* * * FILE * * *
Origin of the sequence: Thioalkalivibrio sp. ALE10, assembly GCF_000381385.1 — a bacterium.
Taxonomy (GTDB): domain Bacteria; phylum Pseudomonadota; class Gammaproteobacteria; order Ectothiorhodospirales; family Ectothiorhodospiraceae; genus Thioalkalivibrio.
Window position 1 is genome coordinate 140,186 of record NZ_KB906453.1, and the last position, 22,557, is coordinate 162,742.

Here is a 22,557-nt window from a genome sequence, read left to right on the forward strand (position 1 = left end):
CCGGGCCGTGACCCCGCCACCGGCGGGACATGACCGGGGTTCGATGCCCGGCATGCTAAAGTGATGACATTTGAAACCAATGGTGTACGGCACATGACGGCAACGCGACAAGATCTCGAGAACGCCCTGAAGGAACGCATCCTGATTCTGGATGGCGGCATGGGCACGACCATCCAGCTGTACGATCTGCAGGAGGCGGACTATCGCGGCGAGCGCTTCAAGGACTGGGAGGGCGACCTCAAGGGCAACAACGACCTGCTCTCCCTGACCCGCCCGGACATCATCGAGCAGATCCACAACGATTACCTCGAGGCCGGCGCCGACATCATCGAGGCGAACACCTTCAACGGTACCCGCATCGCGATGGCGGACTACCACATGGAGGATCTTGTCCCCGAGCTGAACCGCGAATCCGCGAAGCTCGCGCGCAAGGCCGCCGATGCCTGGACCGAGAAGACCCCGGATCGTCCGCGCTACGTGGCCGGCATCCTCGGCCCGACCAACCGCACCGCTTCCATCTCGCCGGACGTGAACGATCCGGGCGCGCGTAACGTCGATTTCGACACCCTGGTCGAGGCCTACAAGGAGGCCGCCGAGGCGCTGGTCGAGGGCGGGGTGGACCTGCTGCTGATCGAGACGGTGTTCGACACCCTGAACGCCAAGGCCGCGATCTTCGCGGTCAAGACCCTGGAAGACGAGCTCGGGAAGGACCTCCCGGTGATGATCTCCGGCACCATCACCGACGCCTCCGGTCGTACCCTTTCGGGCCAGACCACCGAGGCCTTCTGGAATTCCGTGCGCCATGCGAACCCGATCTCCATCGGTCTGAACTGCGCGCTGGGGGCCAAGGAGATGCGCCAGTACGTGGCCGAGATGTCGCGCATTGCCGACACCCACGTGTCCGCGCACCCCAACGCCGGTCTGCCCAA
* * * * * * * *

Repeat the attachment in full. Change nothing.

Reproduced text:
Origin of the sequence: Thioalkalivibrio sp. ALE10, assembly GCF_000381385.1 — a bacterium.
Taxonomy (GTDB): domain Bacteria; phylum Pseudomonadota; class Gammaproteobacteria; order Ectothiorhodospirales; family Ectothiorhodospiraceae; genus Thioalkalivibrio.
Window position 1 is genome coordinate 140,186 of record NZ_KB906453.1, and the last position, 22,557, is coordinate 162,742.

Here is a 22,557-nt window from a genome sequence, read left to right on the forward strand (position 1 = left end):
CCGGGCCGTGACCCCGCCACCGGCGGGACATGACCGGGGTTCGATGCCCGGCATGCTAAAGTGATGACATTTGAAACCAATGGTGTACGGCACATGACGGCAACGCGACAAGATCTCGAGAACGCCCTGAAGGAACGCATCCTGATTCTGGATGGCGGCATGGGCACGACCATCCAGCTGTACGATCTGCAGGAGGCGGACTATCGCGGCGAGCGCTTCAAGGACTGGGAGGGCGACCTCAAGGGCAACAACGACCTGCTCTCCCTGACCCGCCCGGACATCATCGAGCAGATCCACAACGATTACCTCGAGGCCGGCGCCGACATCATCGAGGCGAACACCTTCAACGGTACCCGCATCGCGATGGCGGACTACCACATGGAGGATCTTGTCCCCGAGCTGAACCGCGAATCCGCGAAGCTCGCGCGCAAGGCCGCCGATGCCTGGACCGAGAAGACCCCGGATCGTCCGCGCTACGTGGCCGGCATCCTCGGCCCGACCAACCGCACCGCTTCCATCTCGCCGGACGTGAACGATCCGGGCGCGCGTAACGTCGATTTCGACACCCTGGTCGAGGCCTACAAGGAGGCCGCCGAGGCGCTGGTCGAGGGCGGGGTGGACCTGCTGCTGATCGAGACGGTGTTCGACACCCTGAACGCCAAGGCCGCGATCTTCGCGGTCAAGACCCTGGAAGACGAGCTCGGGAAGGACCTCCCGGTGATGATCTCCGGCACCATCACCGACGCCTCCGGTCGTACCCTTTCGGGCCAGACCACCGAGGCCTTCTGGAATTCCGTGCGCCATGCGAACCCGATCTCCATCGGTCTGAACTGCGCGCTGGGGGCCAAGGAGATGCGCCAGTACGTGGCCGAGATGTCGCGCATTGCCGACACCCACGTGTCCGCGCACCCCAACGCCGGTCTGCCCAA